Henry Fonda portrays a pre-presidential Lincoln in this John Ford classic. Ford chooses to focus on a fictionalized case from the future president’s days as a lawyer. During an Independence Day celebration a man is murdered and two brothers are blamed. Lincoln takes the case and fights against popular opinion to prove that these men are innocent. Along the way he impresses the young debutante Mary Todd and showcases his Solomon-like wisdom. The film is a highly fictionalized account and a mish-mash of events that occured years apart. It’s still a great film that showcases a kind of president who doesn’t feel the pressure to act before looking at the facts and using reason.


The Manchurian Candidate (1962, dir. John Frankenheimer)

This is the granddaddy of all political thrillers, directed by one of the most overlooked craftsmen in American cinema. During the Korean War, a group of American soldiers are drugged and taken to a Communist Chinese lair where they are brainwashed. One of them, Raymond Shaw, is programmed to be a sleeper agent. Back in the States, Shaw’s mother (played by Angela Lansbury) has married a McCarthy-esque senator who is making a bid for the presidency. Secrets are revealed that slowly, but surely, connect Shaw’s experience in Korea with the political goings on in America. An amazing achievement that was originally pulled from release after the Kennedy assassination.


Dr. Strangelove (1964, Stanley Kubrick)

Classic. Simple as that. While the president isn’t THE main character is one of three played by the brilliant Peter Sellers. The highlight of his role as President Merkin Muffley comes when he must dial Russian Premier Kisov and let him know that he’s accidentally order the launch of a nuclear strike on Moscow. Muffley’s deadpan “my bad” tone raises the film into the comedic heavens. In addition, this is one of the sharpest satires ever made and it was very ballsy on Kubrick’s part to release a film about global nuclear destruction a couple years after the Cuban Missile Crisis and at the height of the Cold War. This would be the equivalent of someone making a comedic film in 2003 about bumbling terrorists onboard an airplane.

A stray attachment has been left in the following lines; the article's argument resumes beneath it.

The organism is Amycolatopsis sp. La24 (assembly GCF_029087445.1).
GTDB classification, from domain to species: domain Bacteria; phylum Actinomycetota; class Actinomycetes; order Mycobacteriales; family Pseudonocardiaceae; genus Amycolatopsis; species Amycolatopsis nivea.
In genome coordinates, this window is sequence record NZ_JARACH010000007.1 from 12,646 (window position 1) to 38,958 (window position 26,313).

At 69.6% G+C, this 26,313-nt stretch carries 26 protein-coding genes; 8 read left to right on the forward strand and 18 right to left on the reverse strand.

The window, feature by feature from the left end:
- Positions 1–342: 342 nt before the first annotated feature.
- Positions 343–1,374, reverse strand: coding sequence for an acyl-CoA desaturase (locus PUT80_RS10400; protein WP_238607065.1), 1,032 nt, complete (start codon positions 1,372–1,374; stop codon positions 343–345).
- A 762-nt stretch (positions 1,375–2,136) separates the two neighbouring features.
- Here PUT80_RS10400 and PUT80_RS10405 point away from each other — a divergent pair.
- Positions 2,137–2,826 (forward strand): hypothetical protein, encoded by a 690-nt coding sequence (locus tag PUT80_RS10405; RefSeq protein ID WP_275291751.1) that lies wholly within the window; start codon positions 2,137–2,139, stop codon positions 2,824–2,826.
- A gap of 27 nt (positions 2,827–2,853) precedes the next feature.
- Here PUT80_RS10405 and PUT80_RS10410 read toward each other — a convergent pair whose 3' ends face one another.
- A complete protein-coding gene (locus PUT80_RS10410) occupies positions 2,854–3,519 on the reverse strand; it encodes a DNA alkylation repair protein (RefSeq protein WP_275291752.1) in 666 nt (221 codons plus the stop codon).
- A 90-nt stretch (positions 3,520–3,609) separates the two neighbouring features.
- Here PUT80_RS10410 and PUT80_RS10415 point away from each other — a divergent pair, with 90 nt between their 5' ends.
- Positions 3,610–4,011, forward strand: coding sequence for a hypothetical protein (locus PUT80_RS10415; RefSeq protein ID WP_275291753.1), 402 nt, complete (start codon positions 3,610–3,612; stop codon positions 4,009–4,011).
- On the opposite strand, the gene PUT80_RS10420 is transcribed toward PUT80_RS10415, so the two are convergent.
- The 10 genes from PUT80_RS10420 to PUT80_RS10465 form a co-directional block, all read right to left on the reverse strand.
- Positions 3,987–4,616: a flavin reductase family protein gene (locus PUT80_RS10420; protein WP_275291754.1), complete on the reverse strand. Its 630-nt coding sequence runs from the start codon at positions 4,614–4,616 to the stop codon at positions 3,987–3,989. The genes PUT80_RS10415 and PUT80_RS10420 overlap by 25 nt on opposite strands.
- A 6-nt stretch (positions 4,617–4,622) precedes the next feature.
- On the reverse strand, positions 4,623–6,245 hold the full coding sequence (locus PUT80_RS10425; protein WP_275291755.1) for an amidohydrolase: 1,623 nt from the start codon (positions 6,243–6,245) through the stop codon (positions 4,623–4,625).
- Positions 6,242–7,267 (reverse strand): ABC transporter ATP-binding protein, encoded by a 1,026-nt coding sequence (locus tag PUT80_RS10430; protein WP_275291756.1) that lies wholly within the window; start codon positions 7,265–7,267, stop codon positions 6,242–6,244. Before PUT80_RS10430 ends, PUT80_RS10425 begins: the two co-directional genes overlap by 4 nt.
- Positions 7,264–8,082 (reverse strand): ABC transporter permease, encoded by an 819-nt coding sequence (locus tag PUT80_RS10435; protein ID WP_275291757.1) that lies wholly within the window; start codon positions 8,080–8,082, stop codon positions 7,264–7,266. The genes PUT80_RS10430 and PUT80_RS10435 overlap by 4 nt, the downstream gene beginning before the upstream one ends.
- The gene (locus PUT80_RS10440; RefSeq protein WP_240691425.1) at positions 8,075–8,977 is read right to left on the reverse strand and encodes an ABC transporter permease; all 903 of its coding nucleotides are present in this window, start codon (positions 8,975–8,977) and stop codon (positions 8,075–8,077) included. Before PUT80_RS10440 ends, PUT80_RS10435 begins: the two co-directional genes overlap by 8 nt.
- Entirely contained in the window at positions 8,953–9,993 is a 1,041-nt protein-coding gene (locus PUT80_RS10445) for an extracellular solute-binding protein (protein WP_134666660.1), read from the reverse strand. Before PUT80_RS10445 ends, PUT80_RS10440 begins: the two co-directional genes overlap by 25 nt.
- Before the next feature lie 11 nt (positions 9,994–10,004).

The Candidate (1972, dir. Michael Ritchie)

Robert Redford stars in a film that encapsulates the disenfranchised feelings of many people towards politics in the 1970s. Redford plays Bill McKay, the son of a legendary California senator, who is lured into running as the Democratic candidate for the Senate against unopposed, popular Republican. Yes, there really isn’t a president in this one, BUT it so perfectly tells the story of a campaign in the modern American system it very well could be. McKay was happy working as a pro bono lawyer for low income communities, and only agrees to run because he is guaranteed he won’t win and it will give him an opportunity to have a larger platform for the liberal issues he finds important. However, McKay ends up being more popular than expected and he finds his values being whittled away.


Warm Springs (2005, dir. Joseph Sargent)

Kenneth Branagh and Cynthia Nixon star as the young Franklin and Eleanor Roosevelt in this HBO original film. The picture tells the story of FDR as he was coming to terms with his debilitating polio (in 2003, a study was done that suggested he was actually suffering from Gullian-Barré syndrome). He travels to a well-known therapeutic hot springs in Georgia where he struggles more with his humility than with the disorder. So much attention is paid to details here with the entire film being made on location at the actual Warm Springs, as well as Branagh driving the same car that was modified for FDR. A great picture about a wonderful president at a dark time in his life.